Khao Sok Human History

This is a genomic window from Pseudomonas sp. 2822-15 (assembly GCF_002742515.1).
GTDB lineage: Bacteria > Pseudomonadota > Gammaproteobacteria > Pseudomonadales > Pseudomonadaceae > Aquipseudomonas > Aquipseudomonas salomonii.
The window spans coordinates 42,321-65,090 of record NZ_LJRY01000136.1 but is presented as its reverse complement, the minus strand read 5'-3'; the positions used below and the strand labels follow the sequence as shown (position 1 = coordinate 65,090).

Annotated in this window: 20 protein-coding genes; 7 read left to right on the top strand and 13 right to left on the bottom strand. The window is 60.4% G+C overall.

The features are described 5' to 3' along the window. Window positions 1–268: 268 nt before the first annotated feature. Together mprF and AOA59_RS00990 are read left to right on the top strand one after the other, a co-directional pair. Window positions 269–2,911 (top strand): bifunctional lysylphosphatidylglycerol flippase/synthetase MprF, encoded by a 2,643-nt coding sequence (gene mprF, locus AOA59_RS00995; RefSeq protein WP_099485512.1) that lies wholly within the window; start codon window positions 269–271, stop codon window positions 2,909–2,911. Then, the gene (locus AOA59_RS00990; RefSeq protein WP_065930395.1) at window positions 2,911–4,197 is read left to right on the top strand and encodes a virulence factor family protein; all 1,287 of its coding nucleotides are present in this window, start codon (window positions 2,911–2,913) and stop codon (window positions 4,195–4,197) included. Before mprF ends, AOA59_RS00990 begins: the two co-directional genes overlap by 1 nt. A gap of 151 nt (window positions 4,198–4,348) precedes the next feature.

The Malay peninsula and southern Thailand present one of the most complex migration route in the world. The few sites that have had archeological work done reveal layer upon layer of human use and occupation, from so many different periods and different cultures that analysis is difficult. Pre-historic cave paintings and burial sites present us with even more mysteries. No one knows for certain whether the area that is now Khao Sok National Park was occupied by humans in the pre-historic past. It is rugged land remote from the well travelled coast, but is also amazingly rich in wild fruits and meat and contains countless caves of human habitation. Stone age peoples may well have occupied these lands until quite recently. The Khao Sok area was, in all likelihood, home to the nomadic forest dwelling tribes similar to the Mani, the last bands of hunter-gathered forest people still surviving in the Trang mountains and near the border of Thailand and Malaysia. At the oldest know human habitation site in South East Asia, the Niah caves in northern Borneo, archeologist have dated human skulls back 37,000 years and found evidence of 50,000 years old habitation. The similarity of extensive cave systems and rich rainforest, and the fact that Khao Sok and Borneo were connected by a land bridge during the last great Ice Age make prehistoric occupation of this area more than mere conjecture. The first historic accounts of people residing in the Khao Sok Area date back to the reign of King Rama 2 in the later part of the 18th century. When the Burmese attacked the coastal towns of Takuapa, takua Toong and Thalang (Phuket) the survivors fled inland trough the vast forest, crossing rivers and mountains, in the fear of their lives. One Group made their way as far as Khao Sok. The people , in time became comfortable with their exile and in addition, to hunting, fishing and gathering wild fruits and greens from the forest, began to clear land for cultivation of rice, vegetables and domestic fruits. The land here was surprisingly fertile and rainfall more than adequate for the new settlement to flourish. Glowing reports spread of rivers teeming with fish and wild cattle, deer and boar in abundance.